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The World Record for Most Expensive Coffee Sold Was Just Shattered

A Panamanian estate auctioned its beans for $1,029 per pound.

klatch esmeralda geisha coffee Photo: Jeremy Repanich

In what is becoming an annual tradition at the Best of Panama competition—an event where super-premium coffees are evaluated and auctioned—the world record for most expensive pound of coffee has been broken again.

The Lamastus family’s Elida Estate sold one of its lots for $1,029 per pound, breaking the world record they set last year of $803 per pound. That comes two years after the Panamanian estate Hacienda La Esmeralda sold 100 pounds of its coffee at Best of Panama for $601 per pound. What all three record-breakers had in common beyond Panama was that they were Gesha.

Gesha has become the premium bean in the world of coffee, routinely fetching big-time bids at auction and becoming a favorite of baristas entering competitions because they like its fruity and floral flavor profile.

Though Gesha originated in Ethiopia, Panama has become the epicenter of the luxe beans. “It’s the perfect place to grow Gesha,” says Todd Goldsworthy, a champion barista and head of wholesale for Southern California’s Klatch Coffee. “There are really warm days, and very cool nights. So the coffee cherries grow nicely during the day but slow down growth at night, making them denser and sweeter.”

This year’s record-breaking coffee was purchased by a consortium led by Japan’s Saza Coffee, and a group of American buyers that included Klatch, which for the last three years has received an allotment world’s most expensive coffee.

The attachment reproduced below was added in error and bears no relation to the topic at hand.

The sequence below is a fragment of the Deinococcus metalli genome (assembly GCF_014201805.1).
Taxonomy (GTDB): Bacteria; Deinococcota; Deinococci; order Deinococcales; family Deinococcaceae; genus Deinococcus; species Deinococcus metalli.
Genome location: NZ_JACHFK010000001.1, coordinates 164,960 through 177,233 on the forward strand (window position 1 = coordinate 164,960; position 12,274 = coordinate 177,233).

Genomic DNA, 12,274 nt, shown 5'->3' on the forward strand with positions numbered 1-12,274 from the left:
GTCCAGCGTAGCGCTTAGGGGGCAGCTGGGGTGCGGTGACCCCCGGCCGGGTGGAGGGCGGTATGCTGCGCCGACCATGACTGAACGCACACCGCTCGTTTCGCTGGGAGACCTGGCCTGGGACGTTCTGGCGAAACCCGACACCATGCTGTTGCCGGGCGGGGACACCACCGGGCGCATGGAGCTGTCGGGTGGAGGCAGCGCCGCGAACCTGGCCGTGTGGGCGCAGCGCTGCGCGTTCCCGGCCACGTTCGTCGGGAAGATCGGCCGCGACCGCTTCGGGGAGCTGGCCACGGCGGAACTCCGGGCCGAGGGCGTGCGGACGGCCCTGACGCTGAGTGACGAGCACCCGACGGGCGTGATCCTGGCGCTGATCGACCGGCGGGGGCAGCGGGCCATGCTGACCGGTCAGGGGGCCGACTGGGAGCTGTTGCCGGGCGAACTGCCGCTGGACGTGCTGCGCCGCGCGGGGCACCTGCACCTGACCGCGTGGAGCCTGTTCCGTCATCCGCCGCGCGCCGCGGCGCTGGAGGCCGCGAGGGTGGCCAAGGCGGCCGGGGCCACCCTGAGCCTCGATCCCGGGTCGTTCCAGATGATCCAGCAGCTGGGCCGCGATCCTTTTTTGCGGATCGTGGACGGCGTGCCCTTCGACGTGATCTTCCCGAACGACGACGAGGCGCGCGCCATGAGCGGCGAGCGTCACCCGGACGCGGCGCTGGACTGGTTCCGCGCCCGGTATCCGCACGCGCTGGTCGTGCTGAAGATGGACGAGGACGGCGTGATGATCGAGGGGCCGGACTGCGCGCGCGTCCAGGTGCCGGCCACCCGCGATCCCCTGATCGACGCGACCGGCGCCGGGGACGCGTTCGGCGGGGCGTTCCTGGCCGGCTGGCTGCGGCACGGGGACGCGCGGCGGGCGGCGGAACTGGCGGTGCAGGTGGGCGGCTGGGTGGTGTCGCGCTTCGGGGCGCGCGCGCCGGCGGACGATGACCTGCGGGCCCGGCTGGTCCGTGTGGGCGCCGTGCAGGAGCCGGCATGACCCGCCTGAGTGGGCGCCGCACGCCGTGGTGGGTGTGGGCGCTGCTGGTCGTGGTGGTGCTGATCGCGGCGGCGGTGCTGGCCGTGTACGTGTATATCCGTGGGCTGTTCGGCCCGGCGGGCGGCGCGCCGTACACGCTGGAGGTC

Back in 2017, we wrote about trying Klatch’s Esmeralda 601, the coffee the company roasted from that year’s record-breaking beans, and then turned around to make the world’s most expensive cup of coffee. Klatch sold that cup for $55 a pop, but this year, the price goes to $100 at tasting events they’ll host in California this fall. Those who can’t attend, Klatch will sell 18 grams of beans with instructions on how to brew your own cup.

The event is starting to bear some resemblance to the first auction of the new year at Tokyo’s Tsukiji fish market. There, sushi restaurant impresarios compete to win the auction for the day’s most prized fish. Last year Kiyoshi Kimura of the Japanese chain Sushi Zanmai paid $3.1 million for a 612-pound Pacific bluefin tuna. No one is spending near $5,000 per pound on coffee like Kimura did on tuna earlier this year, but every year bidders on fine beans are getting closer.


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